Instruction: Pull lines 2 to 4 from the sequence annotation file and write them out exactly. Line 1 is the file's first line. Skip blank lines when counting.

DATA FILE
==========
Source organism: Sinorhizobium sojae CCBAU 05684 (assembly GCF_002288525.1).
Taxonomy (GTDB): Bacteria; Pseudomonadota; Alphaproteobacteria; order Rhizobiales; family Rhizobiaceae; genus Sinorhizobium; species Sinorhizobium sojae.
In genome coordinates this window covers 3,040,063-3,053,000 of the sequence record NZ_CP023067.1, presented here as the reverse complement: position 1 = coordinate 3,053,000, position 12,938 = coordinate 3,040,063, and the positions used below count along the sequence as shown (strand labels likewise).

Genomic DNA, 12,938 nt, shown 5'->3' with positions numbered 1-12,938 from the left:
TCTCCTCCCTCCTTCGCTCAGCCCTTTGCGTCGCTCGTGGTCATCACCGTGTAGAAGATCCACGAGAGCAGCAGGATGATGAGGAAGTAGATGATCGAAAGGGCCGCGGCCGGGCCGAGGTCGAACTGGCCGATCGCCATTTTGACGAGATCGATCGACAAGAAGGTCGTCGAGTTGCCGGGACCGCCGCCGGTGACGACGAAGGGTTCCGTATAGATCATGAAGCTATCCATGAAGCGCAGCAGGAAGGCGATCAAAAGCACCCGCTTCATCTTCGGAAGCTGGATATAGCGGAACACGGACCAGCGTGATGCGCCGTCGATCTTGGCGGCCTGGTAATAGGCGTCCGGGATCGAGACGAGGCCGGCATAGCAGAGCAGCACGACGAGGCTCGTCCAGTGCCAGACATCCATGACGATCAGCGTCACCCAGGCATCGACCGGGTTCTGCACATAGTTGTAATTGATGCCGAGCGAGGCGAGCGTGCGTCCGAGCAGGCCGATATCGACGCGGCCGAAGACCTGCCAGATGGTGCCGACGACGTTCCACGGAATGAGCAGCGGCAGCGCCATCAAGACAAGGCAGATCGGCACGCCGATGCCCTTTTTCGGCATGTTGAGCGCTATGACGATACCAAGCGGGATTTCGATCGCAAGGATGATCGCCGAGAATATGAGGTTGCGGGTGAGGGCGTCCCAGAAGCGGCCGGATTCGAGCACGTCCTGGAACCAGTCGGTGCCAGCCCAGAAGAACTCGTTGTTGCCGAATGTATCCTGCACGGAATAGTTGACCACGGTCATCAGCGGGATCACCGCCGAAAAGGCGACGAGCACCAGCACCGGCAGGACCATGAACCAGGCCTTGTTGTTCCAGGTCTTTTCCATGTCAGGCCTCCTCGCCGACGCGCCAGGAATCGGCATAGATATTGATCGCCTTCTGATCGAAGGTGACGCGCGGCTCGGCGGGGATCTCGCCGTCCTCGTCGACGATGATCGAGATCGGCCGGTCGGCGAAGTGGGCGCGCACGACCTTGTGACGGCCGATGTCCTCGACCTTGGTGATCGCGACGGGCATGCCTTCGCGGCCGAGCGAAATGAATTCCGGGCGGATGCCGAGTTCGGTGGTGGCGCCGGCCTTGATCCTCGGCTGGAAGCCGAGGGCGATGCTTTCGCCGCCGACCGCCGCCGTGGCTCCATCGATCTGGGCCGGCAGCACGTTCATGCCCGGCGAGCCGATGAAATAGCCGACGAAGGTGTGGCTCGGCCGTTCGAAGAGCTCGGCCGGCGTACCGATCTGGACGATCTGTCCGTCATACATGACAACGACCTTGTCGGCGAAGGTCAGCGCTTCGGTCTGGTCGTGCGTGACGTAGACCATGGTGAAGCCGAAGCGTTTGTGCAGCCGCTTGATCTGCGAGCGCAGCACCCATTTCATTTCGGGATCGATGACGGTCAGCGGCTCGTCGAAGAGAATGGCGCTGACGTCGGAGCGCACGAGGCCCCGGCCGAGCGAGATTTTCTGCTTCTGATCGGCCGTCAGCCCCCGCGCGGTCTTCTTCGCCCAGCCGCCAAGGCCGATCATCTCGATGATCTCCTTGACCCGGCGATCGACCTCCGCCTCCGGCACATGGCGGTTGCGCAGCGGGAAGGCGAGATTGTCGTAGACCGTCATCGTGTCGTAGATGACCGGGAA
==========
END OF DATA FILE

Taxonomy (GTDB): Bacteria; Pseudomonadota; Alphaproteobacteria; order Rhizobiales; family Rhizobiaceae; genus Sinorhizobium; species Sinorhizobium sojae.
In genome coordinates this window covers 3,040,063-3,053,000 of the sequence record NZ_CP023067.1, presented here as the reverse complement: position 1 = coordinate 3,053,000, position 12,938 = coordinate 3,040,063, and the positions used below count along the sequence as shown (strand labels likewise).

Genomic DNA, 12,938 nt, shown 5'->3' with positions numbered 1-12,938 from the left: